While the way in which businesses measure and react to retention metrics varies, one thing stays true: retention metrics are some of the most important figures to track, understand, and use to impact business decisions

Why are retention metrics so important? Well, they’re a strong indicator of the value that you’re offering to your customers and also highlight the main areas of improvement you should focus on as a business. Poor retention is a surefire way to be unable to scale. 

Strong retention, on the other hand, offers a nice segway into the next bucket of the pirate metrics / AARRR framework: referrals. 

Maintaining a happy, healthy customer base means you can start focusing on referrals.

Referrals: do our users like our offering enough to tell others about it?  

Referrals are, oftentimes, the bread and butter of successful businesses. When happy customers are willing and excited to share your product or service with others, you’ve now established one of the highest converting, cheapest methods of acquiring new customers. 

But, while referrals are a golden nugget in the business world, they’re not so easy to track because people employ all sorts of tactics to tell others about things they like using.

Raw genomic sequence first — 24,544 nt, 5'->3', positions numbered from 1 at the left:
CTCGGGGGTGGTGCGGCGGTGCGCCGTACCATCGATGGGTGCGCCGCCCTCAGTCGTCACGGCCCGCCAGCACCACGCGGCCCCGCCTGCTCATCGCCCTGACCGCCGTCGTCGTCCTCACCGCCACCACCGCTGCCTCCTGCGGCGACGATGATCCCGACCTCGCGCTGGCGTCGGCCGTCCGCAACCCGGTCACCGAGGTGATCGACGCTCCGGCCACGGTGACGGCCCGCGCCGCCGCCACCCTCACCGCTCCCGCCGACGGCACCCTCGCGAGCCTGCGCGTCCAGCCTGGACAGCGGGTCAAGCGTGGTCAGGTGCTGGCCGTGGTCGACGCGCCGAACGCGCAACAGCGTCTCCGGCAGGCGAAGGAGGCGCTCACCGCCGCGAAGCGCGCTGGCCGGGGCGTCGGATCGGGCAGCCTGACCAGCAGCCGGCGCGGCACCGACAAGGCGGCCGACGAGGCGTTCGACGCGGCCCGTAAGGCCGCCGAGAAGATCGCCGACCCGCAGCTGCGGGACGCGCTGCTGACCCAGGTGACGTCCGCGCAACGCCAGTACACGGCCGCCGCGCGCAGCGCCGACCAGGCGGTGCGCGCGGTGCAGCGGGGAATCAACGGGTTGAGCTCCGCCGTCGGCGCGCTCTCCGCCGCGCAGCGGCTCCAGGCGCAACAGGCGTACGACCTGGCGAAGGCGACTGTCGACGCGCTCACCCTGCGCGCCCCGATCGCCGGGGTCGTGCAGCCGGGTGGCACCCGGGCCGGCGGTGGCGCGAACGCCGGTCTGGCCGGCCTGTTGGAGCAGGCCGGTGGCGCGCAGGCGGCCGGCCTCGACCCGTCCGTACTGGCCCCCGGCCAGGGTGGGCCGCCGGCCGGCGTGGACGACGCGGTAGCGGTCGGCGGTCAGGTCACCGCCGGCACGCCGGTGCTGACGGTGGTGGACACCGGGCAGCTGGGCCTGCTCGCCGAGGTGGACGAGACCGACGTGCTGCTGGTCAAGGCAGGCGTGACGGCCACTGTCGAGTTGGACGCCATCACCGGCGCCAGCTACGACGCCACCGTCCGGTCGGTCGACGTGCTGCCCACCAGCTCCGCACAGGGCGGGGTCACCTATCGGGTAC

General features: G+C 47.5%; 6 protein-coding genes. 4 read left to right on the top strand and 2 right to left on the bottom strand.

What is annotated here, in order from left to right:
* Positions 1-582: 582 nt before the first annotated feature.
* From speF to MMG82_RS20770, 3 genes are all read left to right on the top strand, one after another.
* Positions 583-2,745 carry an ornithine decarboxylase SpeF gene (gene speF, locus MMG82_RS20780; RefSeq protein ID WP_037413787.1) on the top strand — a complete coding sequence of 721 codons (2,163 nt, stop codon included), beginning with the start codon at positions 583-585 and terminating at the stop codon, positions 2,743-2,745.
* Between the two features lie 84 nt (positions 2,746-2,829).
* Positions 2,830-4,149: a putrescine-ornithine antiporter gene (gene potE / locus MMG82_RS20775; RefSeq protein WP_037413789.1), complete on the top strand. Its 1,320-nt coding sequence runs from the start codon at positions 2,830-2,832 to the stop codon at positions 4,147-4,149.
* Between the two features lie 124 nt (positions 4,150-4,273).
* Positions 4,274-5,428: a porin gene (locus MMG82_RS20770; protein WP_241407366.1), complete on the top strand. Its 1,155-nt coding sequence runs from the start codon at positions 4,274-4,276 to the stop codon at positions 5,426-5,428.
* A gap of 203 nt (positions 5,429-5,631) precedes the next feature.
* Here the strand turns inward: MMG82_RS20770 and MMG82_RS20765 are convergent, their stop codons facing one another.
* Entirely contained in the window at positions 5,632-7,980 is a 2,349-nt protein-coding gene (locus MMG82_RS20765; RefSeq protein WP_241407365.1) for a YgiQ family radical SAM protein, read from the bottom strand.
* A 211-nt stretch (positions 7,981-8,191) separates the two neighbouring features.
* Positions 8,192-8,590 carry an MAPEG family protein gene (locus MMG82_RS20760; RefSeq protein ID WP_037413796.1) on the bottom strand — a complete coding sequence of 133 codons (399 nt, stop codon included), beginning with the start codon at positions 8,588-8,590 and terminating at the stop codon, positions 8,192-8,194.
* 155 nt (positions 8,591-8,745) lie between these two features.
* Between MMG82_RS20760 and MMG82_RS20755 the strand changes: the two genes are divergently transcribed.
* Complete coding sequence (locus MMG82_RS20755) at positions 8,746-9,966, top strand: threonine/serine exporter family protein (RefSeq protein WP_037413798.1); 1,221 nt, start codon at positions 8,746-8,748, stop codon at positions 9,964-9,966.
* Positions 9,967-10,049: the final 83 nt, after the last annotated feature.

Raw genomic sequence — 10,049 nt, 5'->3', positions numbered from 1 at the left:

Referrals often end up being attributed to organic or direct acquisition efforts. Why? When you think about it, if someone talks about your business, the people that are listening will likely jump onto their favorite search engine and type in your organization's name. They’ll come to your website from Google, and it's difficult to determine how they heard about you. 

That being said, you can better track referrals by doing things such as:

  • Creating emails with referral promotions
  • Starting referral contests 
  • Make your product easier to share 


Even though it's possible to track referrals, it's always going to be an imperfect process (even with the right analytics in place). So, while it’s important, the thing to focus on is your customer base and encouraging or incentivizing them to spread the word.